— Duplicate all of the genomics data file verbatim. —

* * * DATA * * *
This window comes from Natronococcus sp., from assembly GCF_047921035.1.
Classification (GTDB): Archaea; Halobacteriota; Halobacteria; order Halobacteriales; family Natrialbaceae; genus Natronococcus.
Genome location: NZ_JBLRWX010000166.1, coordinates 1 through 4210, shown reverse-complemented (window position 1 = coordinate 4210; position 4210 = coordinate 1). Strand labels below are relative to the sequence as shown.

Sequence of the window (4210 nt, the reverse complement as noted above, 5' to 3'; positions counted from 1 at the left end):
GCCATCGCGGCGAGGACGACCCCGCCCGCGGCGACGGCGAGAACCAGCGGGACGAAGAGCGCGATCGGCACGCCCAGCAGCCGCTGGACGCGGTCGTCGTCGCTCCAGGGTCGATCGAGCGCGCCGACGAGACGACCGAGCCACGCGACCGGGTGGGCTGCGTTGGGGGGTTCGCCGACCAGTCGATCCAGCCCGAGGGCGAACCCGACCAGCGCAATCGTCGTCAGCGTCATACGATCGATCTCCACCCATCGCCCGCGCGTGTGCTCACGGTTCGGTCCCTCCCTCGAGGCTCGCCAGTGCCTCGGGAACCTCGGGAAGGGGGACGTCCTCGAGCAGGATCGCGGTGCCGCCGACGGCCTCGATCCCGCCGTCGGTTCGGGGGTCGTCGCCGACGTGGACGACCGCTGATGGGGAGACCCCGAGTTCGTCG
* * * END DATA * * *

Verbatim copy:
This window comes from Natronococcus sp., from assembly GCF_047921035.1.
Classification (GTDB): Archaea; Halobacteriota; Halobacteria; order Halobacteriales; family Natrialbaceae; genus Natronococcus.
Genome location: NZ_JBLRWX010000166.1, coordinates 1 through 4210, shown reverse-complemented (window position 1 = coordinate 4210; position 4210 = coordinate 1). Strand labels below are relative to the sequence as shown.

Sequence of the window (4210 nt, the reverse complement as noted above, 5' to 3'; positions counted from 1 at the left end):
GCCATCGCGGCGAGGACGACCCCGCCCGCGGCGACGGCGAGAACCAGCGGGACGAAGAGCGCGATCGGCACGCCCAGCAGCCGCTGGACGCGGTCGTCGTCGCTCCAGGGTCGATCGAGCGCGCCGACGAGACGACCGAGCCACGCGACCGGGTGGGCTGCGTTGGGGGGTTCGCCGACCAGTCGATCCAGCCCGAGGGCGAACCCGACCAGCGCAATCGTCGTCAGCGTCATACGATCGATCTCCACCCATCGCCCGCGCGTGTGCTCACGGTTCGGTCCCTCCCTCGAGGCTCGCCAGTGCCTCGGGAACCTCGGGAAGGGGGACGTCCTCGAGCAGGATCGCGGTGCCGCCGACGGCCTCGATCCCGCCGTCGGTTCGGGGGTCGTCGCCGACGTGGACGACCGCTGATGGGGAGACCCCGAGTTCGTCG